A brokerage firm may not lawfully use information relating to the customers of its principal after the termination of the agency relationship, according to a recent ruling of the IP Court of Milan.

In the case decided by the Court of Milan, an insurance company sued one of its former brokerage firms and two of the firm’s employees for having allegedly used privileged information made available to them regarding the plaintiff’s customers (such as customers’ details, contract terms, policy expiry dates) in order to cause a massive migration of customers to the broker’s current principals. The defendants had drafted hundreds of notices of termination addressed to the plaintiff on behalf of the latter’s customers, asking the customers to sign them while promising better conditions with the plaintiff’s competitors.

The plaintiff argued that the defendants’ conducts constituted a violation of trade secrets, infringement of database rights and acts of unfair competition, and sued the competing companies that had most benefited from the massive loss of clients as co-defendants.

The merits proceedings were preceded by an ex parte search and seizure of material evidence at the defendant’s premises, carried out at the plaintiff’s request.

The ex-broker and its employees contended that the information en suit were not trade secrets, nor gave rise to any database rights. They invoked their right to use information acquired during years of activity on the territory, and attributed the mass defection of customers to the plaintiff’s bad business strategies.

The IP Court of Milan, however, upheld most of the plaintiff’s claims. First, the judges recognised that the personal and commercial information pertaining to the contractual relationships between the plaintiff and its customers was protectable as “undisclosed information” for the purposes of the law, finding that it could not be said to be generally known or readily accessible to players in the market area, that it possessed intrinsic economic value and that it had been surrounded by adequate protective measures, both of a technical and regulatory nature.

In point of law, the Court rejected the defendant’s argument that customers’ information collected by a broker during the contractual relationship with the insurance company could be defined as independently obtained. The Court observed that the brokerage firm had collected that information as an agent on behalf of the principal, and had been compensated to do so. It also noted that the obligations of returning and ending the use of any commercial and personal information concerning the principal’s customers at the time of termination were somehow inherent to agency agreements, and were part of both the actual CBAs and individual agreements to which the parties were subscribers.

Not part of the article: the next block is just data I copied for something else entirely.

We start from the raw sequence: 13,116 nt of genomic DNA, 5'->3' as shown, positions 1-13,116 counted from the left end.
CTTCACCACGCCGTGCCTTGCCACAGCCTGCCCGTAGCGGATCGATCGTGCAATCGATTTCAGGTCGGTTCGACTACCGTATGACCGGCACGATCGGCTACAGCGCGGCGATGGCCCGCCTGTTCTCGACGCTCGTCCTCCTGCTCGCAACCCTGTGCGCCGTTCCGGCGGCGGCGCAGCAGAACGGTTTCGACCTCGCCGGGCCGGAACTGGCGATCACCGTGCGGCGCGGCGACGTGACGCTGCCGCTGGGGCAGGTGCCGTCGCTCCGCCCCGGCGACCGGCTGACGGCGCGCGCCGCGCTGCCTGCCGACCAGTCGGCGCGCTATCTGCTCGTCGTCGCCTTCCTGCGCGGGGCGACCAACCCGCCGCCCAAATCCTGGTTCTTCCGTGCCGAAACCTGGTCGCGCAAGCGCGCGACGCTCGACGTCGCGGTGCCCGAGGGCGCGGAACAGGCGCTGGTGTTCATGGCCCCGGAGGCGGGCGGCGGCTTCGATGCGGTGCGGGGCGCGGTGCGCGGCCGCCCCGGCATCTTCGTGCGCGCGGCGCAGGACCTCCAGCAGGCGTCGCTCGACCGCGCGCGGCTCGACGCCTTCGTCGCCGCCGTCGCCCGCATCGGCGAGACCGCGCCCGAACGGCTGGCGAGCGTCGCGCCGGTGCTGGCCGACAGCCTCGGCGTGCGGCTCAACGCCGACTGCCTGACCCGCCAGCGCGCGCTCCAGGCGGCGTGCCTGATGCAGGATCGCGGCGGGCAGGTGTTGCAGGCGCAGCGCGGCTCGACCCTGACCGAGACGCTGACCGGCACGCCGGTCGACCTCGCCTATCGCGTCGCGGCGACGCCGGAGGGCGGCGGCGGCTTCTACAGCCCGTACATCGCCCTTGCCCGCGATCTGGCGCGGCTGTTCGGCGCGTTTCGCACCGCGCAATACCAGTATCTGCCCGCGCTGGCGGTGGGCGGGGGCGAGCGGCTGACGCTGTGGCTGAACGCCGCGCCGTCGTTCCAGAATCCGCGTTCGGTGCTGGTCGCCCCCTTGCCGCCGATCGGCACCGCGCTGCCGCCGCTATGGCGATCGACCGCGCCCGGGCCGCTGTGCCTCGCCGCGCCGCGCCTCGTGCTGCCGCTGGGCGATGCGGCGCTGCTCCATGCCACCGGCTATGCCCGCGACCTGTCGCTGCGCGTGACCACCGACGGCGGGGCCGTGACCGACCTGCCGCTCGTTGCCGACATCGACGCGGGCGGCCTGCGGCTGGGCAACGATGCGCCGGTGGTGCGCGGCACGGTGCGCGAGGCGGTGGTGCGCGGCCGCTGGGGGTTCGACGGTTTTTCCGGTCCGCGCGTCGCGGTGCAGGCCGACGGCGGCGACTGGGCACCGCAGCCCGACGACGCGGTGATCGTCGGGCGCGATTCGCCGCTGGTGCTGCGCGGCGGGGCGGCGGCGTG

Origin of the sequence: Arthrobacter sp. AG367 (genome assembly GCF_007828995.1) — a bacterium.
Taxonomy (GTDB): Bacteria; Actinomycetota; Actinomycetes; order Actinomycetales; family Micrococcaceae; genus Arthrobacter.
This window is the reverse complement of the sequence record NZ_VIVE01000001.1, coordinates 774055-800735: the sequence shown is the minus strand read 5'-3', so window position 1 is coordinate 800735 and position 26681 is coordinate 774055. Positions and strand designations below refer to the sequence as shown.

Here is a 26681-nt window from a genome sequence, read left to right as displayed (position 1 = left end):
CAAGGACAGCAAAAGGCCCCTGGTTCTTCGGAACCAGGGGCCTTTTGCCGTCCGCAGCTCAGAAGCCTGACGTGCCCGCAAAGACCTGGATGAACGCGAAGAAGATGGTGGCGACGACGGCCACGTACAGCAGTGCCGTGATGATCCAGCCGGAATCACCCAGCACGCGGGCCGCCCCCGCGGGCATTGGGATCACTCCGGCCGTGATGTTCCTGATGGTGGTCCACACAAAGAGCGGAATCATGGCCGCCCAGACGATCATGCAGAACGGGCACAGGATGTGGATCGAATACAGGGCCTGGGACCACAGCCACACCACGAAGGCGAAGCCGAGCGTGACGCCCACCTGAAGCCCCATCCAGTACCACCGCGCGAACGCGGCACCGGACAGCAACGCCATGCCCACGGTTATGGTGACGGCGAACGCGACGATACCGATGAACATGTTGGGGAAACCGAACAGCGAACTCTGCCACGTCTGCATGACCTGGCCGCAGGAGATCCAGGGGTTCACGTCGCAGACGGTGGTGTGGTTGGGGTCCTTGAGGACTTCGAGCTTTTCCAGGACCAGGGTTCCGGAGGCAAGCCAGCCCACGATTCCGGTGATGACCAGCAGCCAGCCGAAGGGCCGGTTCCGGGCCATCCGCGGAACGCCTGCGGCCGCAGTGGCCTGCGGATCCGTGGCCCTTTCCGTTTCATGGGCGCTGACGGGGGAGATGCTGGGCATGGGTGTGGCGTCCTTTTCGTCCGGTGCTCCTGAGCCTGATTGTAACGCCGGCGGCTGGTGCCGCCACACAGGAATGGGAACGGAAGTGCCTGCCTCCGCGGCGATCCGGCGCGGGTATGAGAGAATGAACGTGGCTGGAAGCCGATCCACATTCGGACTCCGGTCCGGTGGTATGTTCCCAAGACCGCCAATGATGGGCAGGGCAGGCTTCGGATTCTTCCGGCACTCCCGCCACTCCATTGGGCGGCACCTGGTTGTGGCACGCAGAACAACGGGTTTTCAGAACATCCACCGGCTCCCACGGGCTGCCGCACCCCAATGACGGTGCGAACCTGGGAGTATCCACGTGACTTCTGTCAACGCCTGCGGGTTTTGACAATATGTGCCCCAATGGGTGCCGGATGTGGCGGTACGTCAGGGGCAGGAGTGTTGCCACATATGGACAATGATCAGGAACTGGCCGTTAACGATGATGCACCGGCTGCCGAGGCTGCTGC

On the merits, the Court found that, based on the evidence collected during the ex parte search at the broker’s offices, the plaintiff’s trade secrets had, in fact, been unlawfully held and used by the defendants. The judges noted that electronic files containing names, policy numbers and expiry dates matching data contained in the plaintiff’s archives had been found at the ex-broker’s premises and had been used after the termination of the brokerage agreement. Dozens of paper files concerning the plaintiff’s insurance policies had also been found, which had no reason to be there after the termination of the relationship between the parties.

The Court found that these conducts constituted a violation of undisclosed information, unfair competition through unlawful diversion of customers, and, finally, infringement of the sui generis database rights over the database constituted by the personal and business data concerning the plaintiff’s customers. Said database, in the Court’s view, had indeed been formed at the cost of significant investments, and the reproduction of the data it contained was tantamount to a permanent transfer of a substantial part of its content.

The Court found, on the other hand, that the co-defending insurance companies – sued by the plaintiff for having allegedly knowingly benefited from the unlawful diversion of customers caused by the main defendants – could not be held jointly responsible, for lack of any proof that they were aware of the unlawful methods employed by the broker. The Court also ruled out vicarious liability under the doctrine of agency, since the brokerage firm worked for several principals at once and as such would, in the Court’s view, act chiefly in pursuit of its own interests, which did not necessarily coincide with those of any of its principals.

In view of the above, the Milan Court enjoined the main defendants from further using the confidential information of the plaintiff’s current and former customers, subject to a pecuniary penalty, and ordered the prosecution of the trial against them for the quantification of damages suffered by the plaintiff. It rejected, on the contrary, all claims against the current principals of the defendants.